We're the Foo Fighters and this is not about Kurt

Click to follow
The Independent Culture
"HI, we're th' Foo Fighters," says the guy in the red T-shirt. He's not being entirely candid. He may be playing in a cramped student bar, but there are 14 photographers hoping that his hair will spill off his face so they can get a picture. There are more flapping notepads than there are publications that carry music reviews, so I can only assume that Farmer's Weekly has sent someone to elicit his views on crop density. He is Dave Grohl, formerly of Nirvana. Here we are, now entertain us.

He does just that, as energetic a frontman as he was as a drummer. At first his voice is a weak rasp, but soon opens into a very strong rasp. He plays serviceable garage guitar, backed by Beastie Boy look-alike Pat Smear, Nirvana latter-day backing guitarist.

"This song's about a real jerk," says Grohl, introducing "I Stick Around". Ah, we nod, a song about Kurt. "It's not a song about Kurt," Grohl says. "None of them are about Kurt."

What are Foo Fighters' songs about? They are as heavy as a safe on the head, but lighter in spirit than Nirvana. "For All the Cows" starts as a lounge-bar tinkle and becomes a headbanging grunge attack; "Butterflies" starts as a bruised strum and becomes a headbanging grunge attack; "X- Static" starts as a melancholy, nocturnal driving song, and, for some reason, stays that way.

The spectators clap, cheer, and wave their notepads. Foo Fighters are already fighting fit, and one of the best contemporary punk bands around.

Whaler by Sophie B Hawkins is the kind of album Madonna makes in her notoriously wet dreams. Behind the harpoon-sharp hooks are some startling lyrics in which love is enslavement, and the only release - sex - is akin to death. So her first ever London show, at the Shepherd's Bush Empire, should have made a big splash. As it was, I wish it had been rained off, like her last scheduled London concert. As it was, the potentially sublime pop songs from Whaler sank without trace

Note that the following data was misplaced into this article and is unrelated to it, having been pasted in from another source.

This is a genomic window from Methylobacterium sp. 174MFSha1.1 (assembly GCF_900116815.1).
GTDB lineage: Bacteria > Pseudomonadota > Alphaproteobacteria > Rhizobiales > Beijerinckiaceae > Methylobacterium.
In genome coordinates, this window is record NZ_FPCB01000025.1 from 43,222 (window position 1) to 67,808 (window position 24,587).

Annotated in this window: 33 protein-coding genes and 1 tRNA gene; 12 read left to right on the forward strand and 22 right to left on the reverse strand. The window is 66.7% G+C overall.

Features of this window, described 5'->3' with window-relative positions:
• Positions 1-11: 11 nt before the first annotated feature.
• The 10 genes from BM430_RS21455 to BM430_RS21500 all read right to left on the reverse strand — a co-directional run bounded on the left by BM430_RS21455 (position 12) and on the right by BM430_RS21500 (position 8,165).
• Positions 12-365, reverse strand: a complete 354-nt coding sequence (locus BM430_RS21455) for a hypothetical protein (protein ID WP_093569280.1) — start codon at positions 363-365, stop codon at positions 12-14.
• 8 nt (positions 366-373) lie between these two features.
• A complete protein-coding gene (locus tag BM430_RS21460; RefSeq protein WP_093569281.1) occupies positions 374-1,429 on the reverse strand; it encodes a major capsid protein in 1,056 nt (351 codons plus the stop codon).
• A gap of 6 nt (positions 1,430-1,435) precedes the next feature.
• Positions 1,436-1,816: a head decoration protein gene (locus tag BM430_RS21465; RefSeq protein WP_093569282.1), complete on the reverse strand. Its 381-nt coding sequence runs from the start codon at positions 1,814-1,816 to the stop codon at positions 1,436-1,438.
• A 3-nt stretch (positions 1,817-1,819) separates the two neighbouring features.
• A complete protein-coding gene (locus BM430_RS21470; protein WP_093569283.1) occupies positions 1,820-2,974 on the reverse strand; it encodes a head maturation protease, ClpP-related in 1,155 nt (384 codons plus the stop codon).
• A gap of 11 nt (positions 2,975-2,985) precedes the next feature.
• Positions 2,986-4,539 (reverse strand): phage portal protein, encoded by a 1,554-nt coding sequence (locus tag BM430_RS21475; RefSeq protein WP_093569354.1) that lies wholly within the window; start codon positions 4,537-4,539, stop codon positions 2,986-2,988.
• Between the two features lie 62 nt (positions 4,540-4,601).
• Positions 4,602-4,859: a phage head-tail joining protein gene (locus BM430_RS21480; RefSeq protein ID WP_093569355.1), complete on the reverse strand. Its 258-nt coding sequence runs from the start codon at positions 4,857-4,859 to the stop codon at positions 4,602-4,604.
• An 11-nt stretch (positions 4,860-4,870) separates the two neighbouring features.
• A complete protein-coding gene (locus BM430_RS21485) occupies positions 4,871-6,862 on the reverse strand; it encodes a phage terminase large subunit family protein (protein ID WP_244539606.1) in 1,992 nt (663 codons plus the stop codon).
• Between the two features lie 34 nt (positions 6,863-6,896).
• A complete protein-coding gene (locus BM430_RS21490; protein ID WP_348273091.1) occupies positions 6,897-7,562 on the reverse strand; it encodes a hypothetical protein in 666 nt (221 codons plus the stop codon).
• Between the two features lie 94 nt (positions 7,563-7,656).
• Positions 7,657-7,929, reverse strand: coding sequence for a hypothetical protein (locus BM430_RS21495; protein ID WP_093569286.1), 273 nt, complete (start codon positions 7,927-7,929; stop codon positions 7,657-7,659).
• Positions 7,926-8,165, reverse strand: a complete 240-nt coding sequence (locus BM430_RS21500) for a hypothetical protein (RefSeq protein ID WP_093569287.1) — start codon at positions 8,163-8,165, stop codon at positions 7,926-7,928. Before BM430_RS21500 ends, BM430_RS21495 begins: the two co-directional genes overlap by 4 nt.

The hollow sound was more shrimp than whale. The single "Right Beside You" was arranged for acoustic guitar, graceless glock- enspiel, blaring organ and odd percussion, while Hawkins sang with breathless desperation. It was brave of her to go semi-unplugged, but it seemed as if half the band hadn't turned up. Damn, I wish I was your sound engineer.

At the Royal Festival Hall on Tuesday, Laurie Anderson sawed away at a viola reduced by woodworm to the fingerboard and chinrest. Three screens stretched across the stage, showing a shirt bobbing up and down against a purple background. In a Stephen Hawking voice she intoned: "When my father died/ It was like a whole library had burned down."

This is fine as far as it goes, which is not very far. It's soundbite poetry. For all Anderson's intellectual image, she has never written a lyric as well-crafted and insightful as "Caught by the Fuzz" by Supergrass. Her anecdotes of Tibet and of interviewing John Cage are quirky fun, but if you've heard her latest albums you'll know the punchlines.

One non sequitur is about "that clock on your VCR flashing 12 noon because you never figured out how to change it". This basic observational-comedy- dressed-as-allegory sums up Anderson. She talks about getting weather reports from the North Pole on the Internet, but she can't even set a video. All that technology, all those travels and interviews, and she remains a dilettante whose fifth-form philosophy is superficial and vague. What's left is sub-Bill Bryson travel-writing, sub-Jean-Michel Jarre music and sub-MTV graphics. Not that her self-assured theatricality isn't entertaining. But the brochure for her new CD-ROM says, "Bring your brain". "No brain required" would be more appropriate.